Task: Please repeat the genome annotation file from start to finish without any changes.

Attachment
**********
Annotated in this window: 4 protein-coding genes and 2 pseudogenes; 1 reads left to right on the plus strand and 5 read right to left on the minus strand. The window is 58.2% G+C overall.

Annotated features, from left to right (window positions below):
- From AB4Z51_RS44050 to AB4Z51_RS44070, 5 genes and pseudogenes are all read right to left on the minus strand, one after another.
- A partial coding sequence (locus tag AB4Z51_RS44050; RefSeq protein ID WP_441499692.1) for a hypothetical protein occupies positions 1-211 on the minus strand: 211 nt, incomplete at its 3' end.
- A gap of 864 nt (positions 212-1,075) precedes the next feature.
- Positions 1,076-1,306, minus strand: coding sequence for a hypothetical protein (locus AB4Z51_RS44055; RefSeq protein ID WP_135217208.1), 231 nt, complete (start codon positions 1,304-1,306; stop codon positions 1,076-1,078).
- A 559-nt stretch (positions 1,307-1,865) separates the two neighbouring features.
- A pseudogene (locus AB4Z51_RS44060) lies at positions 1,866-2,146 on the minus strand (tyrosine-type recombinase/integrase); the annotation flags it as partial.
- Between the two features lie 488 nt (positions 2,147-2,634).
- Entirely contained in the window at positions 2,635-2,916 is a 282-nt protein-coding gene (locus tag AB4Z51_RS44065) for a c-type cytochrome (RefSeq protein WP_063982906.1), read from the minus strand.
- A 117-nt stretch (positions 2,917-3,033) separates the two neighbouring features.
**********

Annotated in this window: 4 protein-coding genes and 2 pseudogenes; 1 reads left to right on the plus strand and 5 read right to left on the minus strand. The window is 58.2% G+C overall.

Annotated features, from left to right (window positions below):
- From AB4Z51_RS44050 to AB4Z51_RS44070, 5 genes and pseudogenes are all read right to left on the minus strand, one after another.
- A partial coding sequence (locus tag AB4Z51_RS44050; RefSeq protein ID WP_441499692.1) for a hypothetical protein occupies positions 1-211 on the minus strand: 211 nt, incomplete at its 3' end.
- A gap of 864 nt (positions 212-1,075) precedes the next feature.
- Positions 1,076-1,306, minus strand: coding sequence for a hypothetical protein (locus AB4Z51_RS44055; RefSeq protein ID WP_135217208.1), 231 nt, complete (start codon positions 1,304-1,306; stop codon positions 1,076-1,078).
- A 559-nt stretch (positions 1,307-1,865) separates the two neighbouring features.
- A pseudogene (locus AB4Z51_RS44060) lies at positions 1,866-2,146 on the minus strand (tyrosine-type recombinase/integrase); the annotation flags it as partial.
- Between the two features lie 488 nt (positions 2,147-2,634).
- Entirely contained in the window at positions 2,635-2,916 is a 282-nt protein-coding gene (locus tag AB4Z51_RS44065) for a c-type cytochrome (RefSeq protein WP_063982906.1), read from the minus strand.
- A 117-nt stretch (positions 2,917-3,033) separates the two neighbouring features.